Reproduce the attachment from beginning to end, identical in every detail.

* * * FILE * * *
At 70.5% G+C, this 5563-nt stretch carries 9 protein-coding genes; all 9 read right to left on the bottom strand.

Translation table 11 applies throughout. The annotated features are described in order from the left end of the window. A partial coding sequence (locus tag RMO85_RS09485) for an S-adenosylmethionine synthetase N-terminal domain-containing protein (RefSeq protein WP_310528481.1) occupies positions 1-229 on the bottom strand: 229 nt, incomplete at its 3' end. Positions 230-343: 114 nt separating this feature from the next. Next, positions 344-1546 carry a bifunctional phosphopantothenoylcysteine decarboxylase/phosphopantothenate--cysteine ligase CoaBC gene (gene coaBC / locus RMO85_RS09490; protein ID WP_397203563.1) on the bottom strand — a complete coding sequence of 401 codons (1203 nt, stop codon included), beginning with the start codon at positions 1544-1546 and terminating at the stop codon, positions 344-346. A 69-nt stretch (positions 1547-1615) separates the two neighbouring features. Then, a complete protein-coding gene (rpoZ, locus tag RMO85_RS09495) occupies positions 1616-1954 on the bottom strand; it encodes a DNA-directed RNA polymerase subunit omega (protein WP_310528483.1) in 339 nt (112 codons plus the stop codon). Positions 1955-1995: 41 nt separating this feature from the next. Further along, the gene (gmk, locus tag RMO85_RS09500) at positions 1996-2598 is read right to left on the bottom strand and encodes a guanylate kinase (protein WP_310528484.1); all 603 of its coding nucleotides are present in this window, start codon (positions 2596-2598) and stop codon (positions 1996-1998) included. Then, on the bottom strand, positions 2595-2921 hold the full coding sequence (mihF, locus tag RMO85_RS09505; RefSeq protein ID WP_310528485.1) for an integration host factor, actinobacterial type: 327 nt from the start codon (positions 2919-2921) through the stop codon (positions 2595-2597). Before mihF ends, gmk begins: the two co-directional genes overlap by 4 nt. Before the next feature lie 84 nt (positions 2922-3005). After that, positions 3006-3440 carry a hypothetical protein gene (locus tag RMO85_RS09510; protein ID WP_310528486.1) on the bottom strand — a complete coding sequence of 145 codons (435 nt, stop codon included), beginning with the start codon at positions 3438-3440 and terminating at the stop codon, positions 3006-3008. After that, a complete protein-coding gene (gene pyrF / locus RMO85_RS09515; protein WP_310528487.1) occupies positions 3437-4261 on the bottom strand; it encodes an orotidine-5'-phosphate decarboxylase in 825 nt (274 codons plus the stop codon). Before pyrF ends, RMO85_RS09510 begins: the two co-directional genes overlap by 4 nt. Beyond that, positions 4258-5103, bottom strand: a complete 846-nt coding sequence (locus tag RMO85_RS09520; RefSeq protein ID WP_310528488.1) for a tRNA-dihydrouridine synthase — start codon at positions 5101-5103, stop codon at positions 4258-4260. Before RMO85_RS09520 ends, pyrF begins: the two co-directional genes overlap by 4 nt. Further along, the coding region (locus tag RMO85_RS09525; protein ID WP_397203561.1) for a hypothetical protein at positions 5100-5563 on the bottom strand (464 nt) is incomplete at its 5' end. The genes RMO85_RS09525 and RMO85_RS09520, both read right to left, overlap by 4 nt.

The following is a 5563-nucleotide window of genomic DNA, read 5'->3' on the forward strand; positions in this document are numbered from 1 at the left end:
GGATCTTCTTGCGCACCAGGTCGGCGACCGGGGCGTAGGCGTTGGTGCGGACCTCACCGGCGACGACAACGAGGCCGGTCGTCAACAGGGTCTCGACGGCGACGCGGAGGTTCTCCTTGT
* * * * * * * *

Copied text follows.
At 70.5% G+C, this 5563-nt stretch carries 9 protein-coding genes; all 9 read right to left on the bottom strand.

Translation table 11 applies throughout. The annotated features are described in order from the left end of the window. A partial coding sequence (locus tag RMO85_RS09485) for an S-adenosylmethionine synthetase N-terminal domain-containing protein (RefSeq protein WP_310528481.1) occupies positions 1-229 on the bottom strand: 229 nt, incomplete at its 3' end. Positions 230-343: 114 nt separating this feature from the next. Next, positions 344-1546 carry a bifunctional phosphopantothenoylcysteine decarboxylase/phosphopantothenate--cysteine ligase CoaBC gene (gene coaBC / locus RMO85_RS09490; protein ID WP_397203563.1) on the bottom strand — a complete coding sequence of 401 codons (1203 nt, stop codon included), beginning with the start codon at positions 1544-1546 and terminating at the stop codon, positions 344-346. A 69-nt stretch (positions 1547-1615) separates the two neighbouring features. Then, a complete protein-coding gene (rpoZ, locus tag RMO85_RS09495) occupies positions 1616-1954 on the bottom strand; it encodes a DNA-directed RNA polymerase subunit omega (protein WP_310528483.1) in 339 nt (112 codons plus the stop codon). Positions 1955-1995: 41 nt separating this feature from the next. Further along, the gene (gmk, locus tag RMO85_RS09500) at positions 1996-2598 is read right to left on the bottom strand and encodes a guanylate kinase (protein WP_310528484.1); all 603 of its coding nucleotides are present in this window, start codon (positions 2596-2598) and stop codon (positions 1996-1998) included. Then, on the bottom strand, positions 2595-2921 hold the full coding sequence (mihF, locus tag RMO85_RS09505; RefSeq protein ID WP_310528485.1) for an integration host factor, actinobacterial type: 327 nt from the start codon (positions 2919-2921) through the stop codon (positions 2595-2597). Before mihF ends, gmk begins: the two co-directional genes overlap by 4 nt. Before the next feature lie 84 nt (positions 2922-3005). After that, positions 3006-3440 carry a hypothetical protein gene (locus tag RMO85_RS09510; protein ID WP_310528486.1) on the bottom strand — a complete coding sequence of 145 codons (435 nt, stop codon included), beginning with the start codon at positions 3438-3440 and terminating at the stop codon, positions 3006-3008. After that, a complete protein-coding gene (gene pyrF / locus RMO85_RS09515; protein WP_310528487.1) occupies positions 3437-4261 on the bottom strand; it encodes an orotidine-5'-phosphate decarboxylase in 825 nt (274 codons plus the stop codon). Before pyrF ends, RMO85_RS09510 begins: the two co-directional genes overlap by 4 nt. Beyond that, positions 4258-5103, bottom strand: a complete 846-nt coding sequence (locus tag RMO85_RS09520; RefSeq protein ID WP_310528488.1) for a tRNA-dihydrouridine synthase — start codon at positions 5101-5103, stop codon at positions 4258-4260. Before RMO85_RS09520 ends, pyrF begins: the two co-directional genes overlap by 4 nt. Further along, the coding region (locus tag RMO85_RS09525; protein ID WP_397203561.1) for a hypothetical protein at positions 5100-5563 on the bottom strand (464 nt) is incomplete at its 5' end. The genes RMO85_RS09525 and RMO85_RS09520, both read right to left, overlap by 4 nt.

The following is a 5563-nucleotide window of genomic DNA, read 5'->3' on the forward strand; positions in this document are numbered from 1 at the left end:
GGATCTTCTTGCGCACCAGGTCGGCGACCGGGGCGTAGGCGTTGGTGCGGACCTCACCGGCGACGACAACGAGGCCGGTCGTCAACAGGGTCTCGACGGCGACGCGGAGGTTCTCCTTGT